2015 Rugby World Cup final nearly 2000 per cent more expensive than 1987
Tickets to this year's Rugby World Cup final cost 1700 per cent more than a seat at the 1987 final played in New Zealand.
Rugby fans lucky enough to score a ticket to the 2015 final, to be played at Twickenham next Sunday, would have paid between about £150 (NZ$340) and up to £715 according to the official ticketing website.
But an old ticket found in the vaults of the New Zealand Rugby Museum in Palmerston North shows entry to the 1987 final between the All Blacks and France at Eden Park cost just $44.
Using the Reserve Bank's inflation calculator that is the equivalent of $88 today which is 1740 per cent cheaper than top-tier tickets to Sunday's grand final in Twickenham.
The 1987 ticket, which has turned brown with age, was for a seat in Eden Park's covered South Stand seat number 4, row G.
Other tickets from the 1987 tournament from the archives show a Tonga-Wales match at Palmerston North Showgrounds cost just $1 a child, a ticket to the France-Romania match at Wellington's Athletic Park cost $12, while a covered seat in Invercargill stadium's main stand to watch Canada-Wales cost $20 - the same as a ticket to the All Blacks-Argentina in Wellington.
At the 2011 World Cup held in New Zealand, quarterfinal tickets ranged in price from $190 to $480, the semifinals from $290-$780 and a spot at the final went from $390-$1250.
New Zealander William Thomas, who lives in Dubai but is in Britain for the World Cup, said he paid £715 for a ticket to next weekend's final, which was about the same as the 2011 final.
"It's standard with international sporting events of this calibre these days," Thomas said.
The Football World Cup final cost about US$1300 (NZ$1900) and the Super Bowl cost about US$2500, so the RWC final tickets were "pretty standard", he said.
Journalist Jeremy Rees said he went to the 1987 final as a 24-year-old with his wife after he bought two tickets from the Tokoroa Rugby Club.
He doesn't remember how much it cost him but he was six months into his first journalist job, so it couldn't have been too expensive, he said.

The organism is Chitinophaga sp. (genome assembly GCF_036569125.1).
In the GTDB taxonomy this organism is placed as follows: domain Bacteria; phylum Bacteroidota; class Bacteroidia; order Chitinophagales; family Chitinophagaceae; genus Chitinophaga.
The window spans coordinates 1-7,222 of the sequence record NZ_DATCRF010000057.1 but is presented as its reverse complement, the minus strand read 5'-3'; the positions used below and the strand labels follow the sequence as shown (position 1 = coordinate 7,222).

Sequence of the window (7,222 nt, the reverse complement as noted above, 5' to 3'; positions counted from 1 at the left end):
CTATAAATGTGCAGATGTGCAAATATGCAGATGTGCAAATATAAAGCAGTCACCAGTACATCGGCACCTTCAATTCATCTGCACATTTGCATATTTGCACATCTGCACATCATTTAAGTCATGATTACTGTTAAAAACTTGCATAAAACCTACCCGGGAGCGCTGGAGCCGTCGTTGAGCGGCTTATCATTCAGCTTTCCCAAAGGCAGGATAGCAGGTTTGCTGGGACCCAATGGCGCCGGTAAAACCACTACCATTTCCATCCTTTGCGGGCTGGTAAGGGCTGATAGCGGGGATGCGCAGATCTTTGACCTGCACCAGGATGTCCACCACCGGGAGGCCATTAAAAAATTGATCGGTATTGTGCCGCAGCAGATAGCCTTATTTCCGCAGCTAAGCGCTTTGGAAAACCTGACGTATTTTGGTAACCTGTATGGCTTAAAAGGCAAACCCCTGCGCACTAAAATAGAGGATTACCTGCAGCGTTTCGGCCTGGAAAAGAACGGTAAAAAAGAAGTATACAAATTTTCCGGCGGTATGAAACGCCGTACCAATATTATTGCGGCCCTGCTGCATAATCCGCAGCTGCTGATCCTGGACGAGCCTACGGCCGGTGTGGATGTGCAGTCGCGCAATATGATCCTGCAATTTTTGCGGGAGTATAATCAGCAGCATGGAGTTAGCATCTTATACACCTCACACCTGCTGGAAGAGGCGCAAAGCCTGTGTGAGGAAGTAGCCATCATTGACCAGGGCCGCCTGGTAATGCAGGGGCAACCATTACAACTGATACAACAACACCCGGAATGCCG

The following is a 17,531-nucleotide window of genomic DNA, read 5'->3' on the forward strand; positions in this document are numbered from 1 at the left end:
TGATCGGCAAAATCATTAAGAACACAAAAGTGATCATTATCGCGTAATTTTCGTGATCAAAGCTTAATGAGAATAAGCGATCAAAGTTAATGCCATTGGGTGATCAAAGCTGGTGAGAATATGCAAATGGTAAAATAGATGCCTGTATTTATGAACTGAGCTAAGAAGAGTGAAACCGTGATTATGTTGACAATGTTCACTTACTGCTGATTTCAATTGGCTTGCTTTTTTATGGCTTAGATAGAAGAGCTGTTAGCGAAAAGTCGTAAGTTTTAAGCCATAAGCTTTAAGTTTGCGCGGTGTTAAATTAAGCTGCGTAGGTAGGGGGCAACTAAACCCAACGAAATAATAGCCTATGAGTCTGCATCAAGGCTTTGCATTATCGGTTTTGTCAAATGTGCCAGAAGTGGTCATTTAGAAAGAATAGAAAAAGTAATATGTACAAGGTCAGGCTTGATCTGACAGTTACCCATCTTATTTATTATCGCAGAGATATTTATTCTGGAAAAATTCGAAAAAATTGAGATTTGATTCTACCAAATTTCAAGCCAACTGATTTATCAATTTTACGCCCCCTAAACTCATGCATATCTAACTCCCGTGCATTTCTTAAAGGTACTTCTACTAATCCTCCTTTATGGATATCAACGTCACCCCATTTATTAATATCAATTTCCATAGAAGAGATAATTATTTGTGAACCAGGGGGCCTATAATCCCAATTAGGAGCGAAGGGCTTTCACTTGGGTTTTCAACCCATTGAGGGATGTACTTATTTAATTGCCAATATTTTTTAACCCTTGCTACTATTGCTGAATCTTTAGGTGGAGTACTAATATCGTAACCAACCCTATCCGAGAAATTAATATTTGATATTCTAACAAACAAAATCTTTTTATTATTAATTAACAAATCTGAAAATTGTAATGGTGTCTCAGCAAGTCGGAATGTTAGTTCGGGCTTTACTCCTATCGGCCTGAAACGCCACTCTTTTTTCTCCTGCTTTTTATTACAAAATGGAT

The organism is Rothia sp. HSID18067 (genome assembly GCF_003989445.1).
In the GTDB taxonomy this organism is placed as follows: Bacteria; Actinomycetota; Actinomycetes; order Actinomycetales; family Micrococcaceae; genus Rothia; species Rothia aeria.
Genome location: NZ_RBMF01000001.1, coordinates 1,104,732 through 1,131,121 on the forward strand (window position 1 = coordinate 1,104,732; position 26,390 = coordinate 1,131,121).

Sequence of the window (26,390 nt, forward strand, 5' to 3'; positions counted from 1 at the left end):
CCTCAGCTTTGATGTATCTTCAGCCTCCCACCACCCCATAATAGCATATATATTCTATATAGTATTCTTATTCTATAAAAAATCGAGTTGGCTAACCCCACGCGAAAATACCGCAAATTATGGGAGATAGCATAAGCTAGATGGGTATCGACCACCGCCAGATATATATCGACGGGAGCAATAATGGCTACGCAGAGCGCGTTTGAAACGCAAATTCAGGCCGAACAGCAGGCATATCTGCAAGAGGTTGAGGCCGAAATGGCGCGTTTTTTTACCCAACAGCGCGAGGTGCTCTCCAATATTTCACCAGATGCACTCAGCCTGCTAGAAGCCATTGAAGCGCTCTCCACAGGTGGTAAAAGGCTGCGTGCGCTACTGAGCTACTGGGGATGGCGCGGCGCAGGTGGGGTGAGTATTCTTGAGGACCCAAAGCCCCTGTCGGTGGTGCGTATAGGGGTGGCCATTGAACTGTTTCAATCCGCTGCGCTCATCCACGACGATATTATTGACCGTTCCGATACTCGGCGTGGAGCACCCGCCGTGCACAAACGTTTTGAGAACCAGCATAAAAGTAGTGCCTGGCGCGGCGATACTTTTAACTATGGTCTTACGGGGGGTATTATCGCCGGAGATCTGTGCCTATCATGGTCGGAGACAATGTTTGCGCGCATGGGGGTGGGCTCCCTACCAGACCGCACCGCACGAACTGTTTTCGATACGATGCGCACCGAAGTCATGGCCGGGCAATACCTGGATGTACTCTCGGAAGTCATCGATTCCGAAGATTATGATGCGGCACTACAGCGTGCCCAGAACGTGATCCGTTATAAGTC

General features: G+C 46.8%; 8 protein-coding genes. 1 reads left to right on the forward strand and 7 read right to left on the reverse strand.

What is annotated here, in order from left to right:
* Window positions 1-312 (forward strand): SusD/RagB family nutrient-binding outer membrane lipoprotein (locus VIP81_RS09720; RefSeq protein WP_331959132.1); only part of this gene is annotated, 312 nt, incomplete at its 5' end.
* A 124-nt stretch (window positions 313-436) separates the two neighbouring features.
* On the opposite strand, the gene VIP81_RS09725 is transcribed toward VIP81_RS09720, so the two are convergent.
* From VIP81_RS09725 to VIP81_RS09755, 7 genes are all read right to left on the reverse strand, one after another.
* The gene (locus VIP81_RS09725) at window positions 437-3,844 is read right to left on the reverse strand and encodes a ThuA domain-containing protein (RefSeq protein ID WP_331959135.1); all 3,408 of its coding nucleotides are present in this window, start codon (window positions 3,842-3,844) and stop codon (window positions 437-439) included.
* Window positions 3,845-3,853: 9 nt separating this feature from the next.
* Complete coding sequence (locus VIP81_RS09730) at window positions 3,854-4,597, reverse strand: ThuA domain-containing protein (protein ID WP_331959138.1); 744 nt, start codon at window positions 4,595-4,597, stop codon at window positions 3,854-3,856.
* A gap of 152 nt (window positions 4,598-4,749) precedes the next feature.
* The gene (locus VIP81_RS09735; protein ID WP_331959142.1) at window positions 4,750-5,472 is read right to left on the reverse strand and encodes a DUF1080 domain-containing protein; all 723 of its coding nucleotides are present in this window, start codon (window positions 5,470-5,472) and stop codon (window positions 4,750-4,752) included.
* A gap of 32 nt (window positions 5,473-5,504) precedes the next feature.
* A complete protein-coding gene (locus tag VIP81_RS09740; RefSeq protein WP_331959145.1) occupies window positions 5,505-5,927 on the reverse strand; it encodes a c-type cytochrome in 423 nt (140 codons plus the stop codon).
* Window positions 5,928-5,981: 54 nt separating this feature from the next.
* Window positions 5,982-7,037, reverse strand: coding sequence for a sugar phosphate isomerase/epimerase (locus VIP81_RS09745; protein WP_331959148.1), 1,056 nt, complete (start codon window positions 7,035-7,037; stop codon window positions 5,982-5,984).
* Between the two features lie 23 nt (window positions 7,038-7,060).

"We were standing in the terraces so they may have been a hell of a lot cheaper," Rees said.
Auckland University of Technology School of Sport and Recreation associate professor Geoff Dickson said the cost of tickets had increased drastically over the years because the Rugby World Cup business model had changed since 1987.
A country hosting the tournament now, must pay a licensing fee.
For example Rugby New Zealand 2011 - the tournament organiser of the 2011 World Cup - had to pay the International Rugby Board (now called World Rugby) a $150 million licensing fee, he said.
"I suspect that licence fee didn't exist in 1987," Dickson said.
The main way to cover that fee was through ticket sales, which put a lot of pressure on prices.
"That's basically the only source of income for the local organising committee so they're going to push that as hard as they can," he said.
Also, the 1987 RWC was a throw-together tournament with a focus on finding out who the best team in the world was, nothing compared to the enormous commercial operation it was today.
"When we look back on the 1987 Rugby World Cup it was essentially a rugby tournament as opposed to a mega event," he said.
Rugby Museum director Stephen Berg said the original 1987 ticket would have been handed in by a fan.